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Tuesday, December 23, 2008

 

militancy


ambrose evans-pritchard recently detailed the growing waves of violent protest stirring in far-flung places like russia, china, greece and iceland. while such places seem comfortably distant, the same is not true of kimberly, wisconsin.

“There’s a pent-up anger wherever I travel,” said Leo Gerard, president of the Pittsburgh-based United Steelworkers, which represents 1.2 million members, including the Kimberly mill workers. “People feel very much like they’re being screwed. I really think you’ll see tens of thousands of people if not hundreds of thousands taking to the streets and protesting across the country.”


while the widely-reported unemployment figure in the united states is still under 7%, the more realistic measure is nearing 13% with the prospect of scads of january financial, retail and manufacturing defaults and liquidations on the heels of a sorry christmas sales season. where there aren't outright firings, there are increasingly reductions in hours and wage freezes.

under normal preconditions, this would be an angst-filled time. at a time when american middle-classmen are in an unparalleled state of indebtedness and have watched the assets on which their families' well-being is predicated on decimated by a continuing epic financial market collapse, something more incendiary is altogether possible.

As unemployment grows, displaced workers are starting to protest. In Chicago, employees of Republic Windows & Doors occupied a factory earlier this month after Bank of America Corp. of Charlotte, North Carolina, forced the company out of business by cutting its credit line. Bank of America and New York-based JPMorgan Chase & Co., a part-owner of Republic Windows, agreed Dec. 10 to a $1.75 million loan to cover the severance pay of 240 employees.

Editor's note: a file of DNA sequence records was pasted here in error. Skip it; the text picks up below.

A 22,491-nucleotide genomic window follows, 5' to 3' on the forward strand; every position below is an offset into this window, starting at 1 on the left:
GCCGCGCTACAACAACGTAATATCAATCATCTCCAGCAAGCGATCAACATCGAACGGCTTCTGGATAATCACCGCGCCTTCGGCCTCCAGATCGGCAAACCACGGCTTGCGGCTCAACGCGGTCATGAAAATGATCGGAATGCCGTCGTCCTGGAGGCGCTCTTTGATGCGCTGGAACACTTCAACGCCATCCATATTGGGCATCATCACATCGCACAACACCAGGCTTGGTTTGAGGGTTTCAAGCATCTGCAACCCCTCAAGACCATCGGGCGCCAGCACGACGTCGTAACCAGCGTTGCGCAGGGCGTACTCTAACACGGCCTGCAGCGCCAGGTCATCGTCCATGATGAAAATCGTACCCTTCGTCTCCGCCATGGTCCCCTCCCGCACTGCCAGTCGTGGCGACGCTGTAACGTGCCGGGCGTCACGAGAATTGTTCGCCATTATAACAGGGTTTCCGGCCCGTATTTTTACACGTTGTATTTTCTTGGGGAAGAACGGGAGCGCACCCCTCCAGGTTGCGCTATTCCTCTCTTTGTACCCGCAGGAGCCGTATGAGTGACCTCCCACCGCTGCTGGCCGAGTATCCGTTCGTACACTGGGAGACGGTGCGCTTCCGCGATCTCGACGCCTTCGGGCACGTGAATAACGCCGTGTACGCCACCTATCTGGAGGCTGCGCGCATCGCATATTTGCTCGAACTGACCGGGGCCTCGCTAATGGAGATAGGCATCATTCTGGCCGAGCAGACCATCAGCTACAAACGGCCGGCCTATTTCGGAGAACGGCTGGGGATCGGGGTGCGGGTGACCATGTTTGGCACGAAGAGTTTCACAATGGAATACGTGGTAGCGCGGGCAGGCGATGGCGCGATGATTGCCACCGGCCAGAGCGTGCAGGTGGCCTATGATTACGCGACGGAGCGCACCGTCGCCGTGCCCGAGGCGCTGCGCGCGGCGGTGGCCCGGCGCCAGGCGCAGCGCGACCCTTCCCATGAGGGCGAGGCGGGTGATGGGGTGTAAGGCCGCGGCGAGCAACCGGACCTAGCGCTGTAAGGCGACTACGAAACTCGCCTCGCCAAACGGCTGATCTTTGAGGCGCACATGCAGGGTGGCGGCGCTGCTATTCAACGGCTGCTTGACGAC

“With nothing left to lose, militancy gave them their one hope,” said Harley Shaikin, a labor relations professor at the University of California, Berkeley. “We’ll see more rather than less of this.”

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Good point. I can't think of any significant economic downturn which was not attended by social unrest. This was true in the 1890s, 1930s, and 1970s. It will be true again. In the U.S., it will be manageable, maybe not as deep or violent as the 1930s or 1890s, but what about those new middle classes in Asia who are about to have the rug pulled out from under them? And what about those millions of volatile, young Middle Easterners whose authoritarian regimes won't be able to keep them employed? It's the powerkegs abroad that have me nervous.

 
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Spot the American; "powerkegs abroad" makes him nervous. People in those places have been rioting for years and the regimes haven't been able to keep them employed..ever..That's why you'll find millions of ME and NA nationals in Europe and US. Besides the economies of those countries are still based on farming and/or basic resources, lower on the scale of economic development but less volatile. I've been caught in riots in 4-5 different countries. Only been afraid once, in a developed western country where the police reacted in an unpredictable way, increasing the danger for everyone involved no doubt due to their lack of experience in handling these things. How will the US authorities react? Send in the National guard perhaps, and what happens once they start shooting? Deaths in riots are common all over the world, not so in the US and Western Europe....

 
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